Distribution: Atlantic sturgeon spawn in Atlantic coastal rivers from Newfoundland to Louisiana. While at sea, Atlantic sturgeon aggregate on foraging grounds along the coastal plain including areas in the Bay of Fundy, Long Island Sound, and off the coast of Virginia. They are a wide ranging fish species and may occasionally forage in the Great Bay Estuary. There is at least one record of Atlantic sturgeon accidentally caught in the estuarine portion of the Salmon Falls River. Since 2012, three Atlantic sturgeon have been picked up by acoustic telemetry receivers in the Piscataqua River and near the mouth of the Oyster River. These fish were tagged in the Saco River, Merrimack River, and near Long Island Sound in unrelated studies.
It is not known how far Atlantic sturgeon upstream Atlantic sturgeon once swam up the Merrimack River before the construction of dams in the 1800’s, but historical records from the 1600’s indicate that sturgeon were caught in the river up to Amoskeag Falls in Manchester (although no distinction was made between shortnose and Atlantic sturgeon).
Description:Atlantic sturgeon have a prehistoric appearance, with a long pointy snout and rows of hooked plates along its body instead of scales. They are a heavy bodied fish with a shape that resembles a pentagon when observed from the front. The large dorsal fin is positioned on the rear third of the body, just above the anal fin. The upper lobe of the caudal fin extends past the lower lobe.
Species Commonly Confused With: Shortnose sturgeon
Habitat: Atlantic sturgeon are highly migratory, moving between freshwater rivers, estuaries, and ocean habitats. Spawning takes place in freshwater over gravel or rocky substrate. Juveniles drift down to areas of soft sediment usually at the upstream edge of tidal influence. At sea, Atlantic sturgeon are found at relatively shallow depths, usually between 5 and 150 meters.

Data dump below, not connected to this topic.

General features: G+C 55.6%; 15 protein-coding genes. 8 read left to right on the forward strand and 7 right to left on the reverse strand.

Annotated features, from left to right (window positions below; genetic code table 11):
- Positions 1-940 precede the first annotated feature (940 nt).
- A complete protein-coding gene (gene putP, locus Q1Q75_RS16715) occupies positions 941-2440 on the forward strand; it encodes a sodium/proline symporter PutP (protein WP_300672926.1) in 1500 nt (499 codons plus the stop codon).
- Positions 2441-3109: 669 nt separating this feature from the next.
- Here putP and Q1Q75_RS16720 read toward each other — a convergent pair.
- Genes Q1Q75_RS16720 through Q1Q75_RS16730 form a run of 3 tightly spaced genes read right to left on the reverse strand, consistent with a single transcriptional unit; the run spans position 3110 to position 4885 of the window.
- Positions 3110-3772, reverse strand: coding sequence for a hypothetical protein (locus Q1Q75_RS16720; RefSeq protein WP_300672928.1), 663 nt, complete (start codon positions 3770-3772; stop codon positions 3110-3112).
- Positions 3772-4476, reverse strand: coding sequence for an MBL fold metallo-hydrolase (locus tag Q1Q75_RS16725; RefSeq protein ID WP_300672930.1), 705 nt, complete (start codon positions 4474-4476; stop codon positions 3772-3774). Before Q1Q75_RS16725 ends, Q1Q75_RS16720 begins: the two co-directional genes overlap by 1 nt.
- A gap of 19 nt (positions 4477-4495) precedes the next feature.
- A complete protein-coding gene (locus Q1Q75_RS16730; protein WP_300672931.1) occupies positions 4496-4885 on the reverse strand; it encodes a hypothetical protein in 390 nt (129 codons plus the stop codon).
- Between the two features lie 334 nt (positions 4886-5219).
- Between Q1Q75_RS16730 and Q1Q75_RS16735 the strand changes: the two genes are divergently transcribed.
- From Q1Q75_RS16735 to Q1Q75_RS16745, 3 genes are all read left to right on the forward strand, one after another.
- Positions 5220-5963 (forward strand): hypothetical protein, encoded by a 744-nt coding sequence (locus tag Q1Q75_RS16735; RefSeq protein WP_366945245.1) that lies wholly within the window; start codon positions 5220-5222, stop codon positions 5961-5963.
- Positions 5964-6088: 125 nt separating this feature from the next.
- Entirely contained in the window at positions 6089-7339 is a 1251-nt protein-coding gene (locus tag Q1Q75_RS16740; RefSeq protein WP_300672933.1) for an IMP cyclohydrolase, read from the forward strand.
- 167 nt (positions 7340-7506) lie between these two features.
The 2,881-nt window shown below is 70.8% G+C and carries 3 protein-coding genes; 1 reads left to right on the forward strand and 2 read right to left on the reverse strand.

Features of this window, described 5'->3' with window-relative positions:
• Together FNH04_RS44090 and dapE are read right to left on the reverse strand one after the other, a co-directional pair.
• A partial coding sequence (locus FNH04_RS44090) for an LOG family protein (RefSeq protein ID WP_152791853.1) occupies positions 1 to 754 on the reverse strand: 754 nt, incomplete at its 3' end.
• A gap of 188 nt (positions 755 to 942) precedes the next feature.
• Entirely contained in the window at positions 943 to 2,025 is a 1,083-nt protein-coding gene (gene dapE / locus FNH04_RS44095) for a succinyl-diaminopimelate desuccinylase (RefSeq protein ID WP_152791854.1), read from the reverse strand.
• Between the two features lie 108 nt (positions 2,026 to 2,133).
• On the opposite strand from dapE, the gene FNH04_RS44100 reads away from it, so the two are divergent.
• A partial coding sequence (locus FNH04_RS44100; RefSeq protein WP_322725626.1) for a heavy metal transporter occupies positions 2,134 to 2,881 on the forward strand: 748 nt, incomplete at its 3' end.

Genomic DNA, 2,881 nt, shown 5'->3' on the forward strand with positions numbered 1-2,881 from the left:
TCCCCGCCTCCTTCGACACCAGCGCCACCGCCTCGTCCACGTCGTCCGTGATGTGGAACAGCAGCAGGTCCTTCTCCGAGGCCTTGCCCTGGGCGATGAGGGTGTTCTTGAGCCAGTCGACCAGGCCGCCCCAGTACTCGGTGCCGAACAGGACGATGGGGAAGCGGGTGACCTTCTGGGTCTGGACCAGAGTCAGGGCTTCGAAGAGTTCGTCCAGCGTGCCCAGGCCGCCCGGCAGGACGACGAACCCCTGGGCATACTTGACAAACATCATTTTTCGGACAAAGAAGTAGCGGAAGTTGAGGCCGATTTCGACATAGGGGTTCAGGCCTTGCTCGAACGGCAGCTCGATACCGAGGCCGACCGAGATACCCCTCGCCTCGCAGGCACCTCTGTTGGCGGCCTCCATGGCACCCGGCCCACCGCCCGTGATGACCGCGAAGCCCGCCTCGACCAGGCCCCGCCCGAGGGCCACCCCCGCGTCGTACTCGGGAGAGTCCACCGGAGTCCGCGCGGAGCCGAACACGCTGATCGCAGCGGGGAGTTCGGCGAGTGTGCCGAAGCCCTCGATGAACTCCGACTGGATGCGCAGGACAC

Life History: Atlantic sturgeon are anadromous, meaning that they spawn in freshwater, but spend most of their lives in the ocean. Spawning migrations occur during the spring in large freshwater rivers. Females produce an enormous number of eggs (from 1 to 4 million depending on their size), although mature individuals do not spawn every year. The eggs hatch quickly, in about a week. Atlantic sturgeon fry remain in the interstitial spaces of the course substrate where they hatch. They are sustained initially by a yolk sac, but they are equipped with teeth to feed on small organisms attached to rocks. After they reach about 15 mm in length, the juvenile Atlantic sturgeon drift downstream to estuarine habitats. They may remain in their natal river many years before moving out to sea.
Atlantic sturgeon are slow to reach sexual maturity. Spawning activity does not begin until about 10 years of age among northern populations. They are a long lived species, reaching over 60 years of age and up to 14 feet in length. Atlantic sturgeon feed on invertebrates and small fish, for which they forage by rooting along the bottom with their pointed snouts and sucking in both prey and bottom sediments with their downward pointed mouths. Despite their habit as bottom dwellers, Atlantic sturgeon are sometimes observed jumping from the water in a behavior known as “breaching”. The reason for breaching is unknown, but researchers have speculated that it may help remove parasites.
Conservation/Management: Atlantic sturgeon were once abundant in the estuaries and larger rivers of the northeast. Early maps sometimes referred to the Merrimack River as the “Sturgeon River”. They were one of the first fish to suffer from over harvest during the early colonial period beginning in the 1600’s. They were harvested as a food source, but their most notable commercial product was their eggs, which were shipped to Europe as caviar to replace the dwindling supply of caviar from the over harvested sturgeon populations in the Black Sea.
Atlantic sturgeon have been grouped into 5 distinct population segments (DPS); (1) Gulf of Maine (GOM), (2) New York Bight, (3) Chesapeake Bay, (4) Carolina and (5) South Atlantic under the federal Threatened and Endangered Species Act. The Gulf of Maine DPS is listed as Threatened, while the other four populations are listed as Endangered.
Atlantic sturgeon are managed by the Atlantic States Marine Fisheries Commission (ASMFC). A moratorium on commercial fishing was issued in 1998 and will continue until 20 adult year classes have been established. It is estimated that this could take until at least 2038. Anecdotal evidence suggests that there has been some improvement in the Gulf of Maine Atlantic sturgeon population since the moratorium, but the population was still considered depleted in the ASMFC Atlantic Sturgeon 2017 Benchmark Stock Assessment. The National Marine Fisheries Service has prohibited landing Atlantic sturgeon as bycatch in other federally regulated fisheries. There is a need for more research on the movement patterns and habitat needs of Atlantic sturgeon throughout their life cycle.